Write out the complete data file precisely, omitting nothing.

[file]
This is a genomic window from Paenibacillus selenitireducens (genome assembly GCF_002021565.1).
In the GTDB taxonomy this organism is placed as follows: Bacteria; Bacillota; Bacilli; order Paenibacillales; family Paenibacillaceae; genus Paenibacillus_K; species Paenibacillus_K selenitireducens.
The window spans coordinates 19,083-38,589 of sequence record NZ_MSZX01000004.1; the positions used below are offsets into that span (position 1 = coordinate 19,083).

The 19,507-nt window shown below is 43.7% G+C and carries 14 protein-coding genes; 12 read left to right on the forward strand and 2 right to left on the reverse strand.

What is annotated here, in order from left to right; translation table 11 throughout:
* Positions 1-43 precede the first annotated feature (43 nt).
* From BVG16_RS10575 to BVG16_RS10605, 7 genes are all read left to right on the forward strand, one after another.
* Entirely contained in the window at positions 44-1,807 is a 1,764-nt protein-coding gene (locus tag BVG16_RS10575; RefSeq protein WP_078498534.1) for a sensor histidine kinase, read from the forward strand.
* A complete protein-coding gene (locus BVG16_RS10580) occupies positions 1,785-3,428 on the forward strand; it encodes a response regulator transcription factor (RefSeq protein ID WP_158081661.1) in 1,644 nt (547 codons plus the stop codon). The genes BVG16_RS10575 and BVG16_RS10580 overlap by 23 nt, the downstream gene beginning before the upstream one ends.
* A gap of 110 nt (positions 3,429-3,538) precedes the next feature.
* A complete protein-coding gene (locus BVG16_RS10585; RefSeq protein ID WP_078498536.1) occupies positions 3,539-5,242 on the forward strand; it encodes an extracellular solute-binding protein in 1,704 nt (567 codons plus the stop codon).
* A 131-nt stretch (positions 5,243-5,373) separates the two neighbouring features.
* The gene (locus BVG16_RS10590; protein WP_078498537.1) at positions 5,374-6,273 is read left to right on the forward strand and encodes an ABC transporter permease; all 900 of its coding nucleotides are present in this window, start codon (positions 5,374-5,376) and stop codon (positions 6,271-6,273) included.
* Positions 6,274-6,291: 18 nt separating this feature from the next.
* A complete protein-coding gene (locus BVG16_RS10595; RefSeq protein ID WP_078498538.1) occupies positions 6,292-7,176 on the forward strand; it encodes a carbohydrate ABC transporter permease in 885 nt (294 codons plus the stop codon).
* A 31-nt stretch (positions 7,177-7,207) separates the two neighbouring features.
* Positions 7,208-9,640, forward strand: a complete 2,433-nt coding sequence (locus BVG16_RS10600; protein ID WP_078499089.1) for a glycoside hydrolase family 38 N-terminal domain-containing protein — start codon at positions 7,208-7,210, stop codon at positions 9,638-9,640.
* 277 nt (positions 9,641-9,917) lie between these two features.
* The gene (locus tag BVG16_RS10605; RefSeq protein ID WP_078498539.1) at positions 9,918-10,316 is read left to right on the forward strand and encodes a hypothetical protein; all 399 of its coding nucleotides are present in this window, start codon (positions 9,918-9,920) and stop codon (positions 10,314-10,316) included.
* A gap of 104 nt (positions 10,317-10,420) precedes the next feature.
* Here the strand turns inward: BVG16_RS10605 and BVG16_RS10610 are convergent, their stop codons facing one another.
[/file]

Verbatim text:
This is a genomic window from Paenibacillus selenitireducens (genome assembly GCF_002021565.1).
In the GTDB taxonomy this organism is placed as follows: Bacteria; Bacillota; Bacilli; order Paenibacillales; family Paenibacillaceae; genus Paenibacillus_K; species Paenibacillus_K selenitireducens.
The window spans coordinates 19,083-38,589 of sequence record NZ_MSZX01000004.1; the positions used below are offsets into that span (position 1 = coordinate 19,083).

The 19,507-nt window shown below is 43.7% G+C and carries 14 protein-coding genes; 12 read left to right on the forward strand and 2 right to left on the reverse strand.

What is annotated here, in order from left to right; translation table 11 throughout:
* Positions 1-43 precede the first annotated feature (43 nt).
* From BVG16_RS10575 to BVG16_RS10605, 7 genes are all read left to right on the forward strand, one after another.
* Entirely contained in the window at positions 44-1,807 is a 1,764-nt protein-coding gene (locus tag BVG16_RS10575; RefSeq protein WP_078498534.1) for a sensor histidine kinase, read from the forward strand.
* A complete protein-coding gene (locus BVG16_RS10580) occupies positions 1,785-3,428 on the forward strand; it encodes a response regulator transcription factor (RefSeq protein ID WP_158081661.1) in 1,644 nt (547 codons plus the stop codon). The genes BVG16_RS10575 and BVG16_RS10580 overlap by 23 nt, the downstream gene beginning before the upstream one ends.
* A gap of 110 nt (positions 3,429-3,538) precedes the next feature.
* A complete protein-coding gene (locus BVG16_RS10585; RefSeq protein ID WP_078498536.1) occupies positions 3,539-5,242 on the forward strand; it encodes an extracellular solute-binding protein in 1,704 nt (567 codons plus the stop codon).
* A 131-nt stretch (positions 5,243-5,373) separates the two neighbouring features.
* The gene (locus BVG16_RS10590; protein WP_078498537.1) at positions 5,374-6,273 is read left to right on the forward strand and encodes an ABC transporter permease; all 900 of its coding nucleotides are present in this window, start codon (positions 5,374-5,376) and stop codon (positions 6,271-6,273) included.
* Positions 6,274-6,291: 18 nt separating this feature from the next.
* A complete protein-coding gene (locus BVG16_RS10595; RefSeq protein ID WP_078498538.1) occupies positions 6,292-7,176 on the forward strand; it encodes a carbohydrate ABC transporter permease in 885 nt (294 codons plus the stop codon).
* A 31-nt stretch (positions 7,177-7,207) separates the two neighbouring features.
* Positions 7,208-9,640, forward strand: a complete 2,433-nt coding sequence (locus BVG16_RS10600; protein ID WP_078499089.1) for a glycoside hydrolase family 38 N-terminal domain-containing protein — start codon at positions 7,208-7,210, stop codon at positions 9,638-9,640.
* 277 nt (positions 9,641-9,917) lie between these two features.
* The gene (locus tag BVG16_RS10605; RefSeq protein ID WP_078498539.1) at positions 9,918-10,316 is read left to right on the forward strand and encodes a hypothetical protein; all 399 of its coding nucleotides are present in this window, start codon (positions 9,918-9,920) and stop codon (positions 10,314-10,316) included.
* A gap of 104 nt (positions 10,317-10,420) precedes the next feature.
* Here the strand turns inward: BVG16_RS10605 and BVG16_RS10610 are convergent, their stop codons facing one another.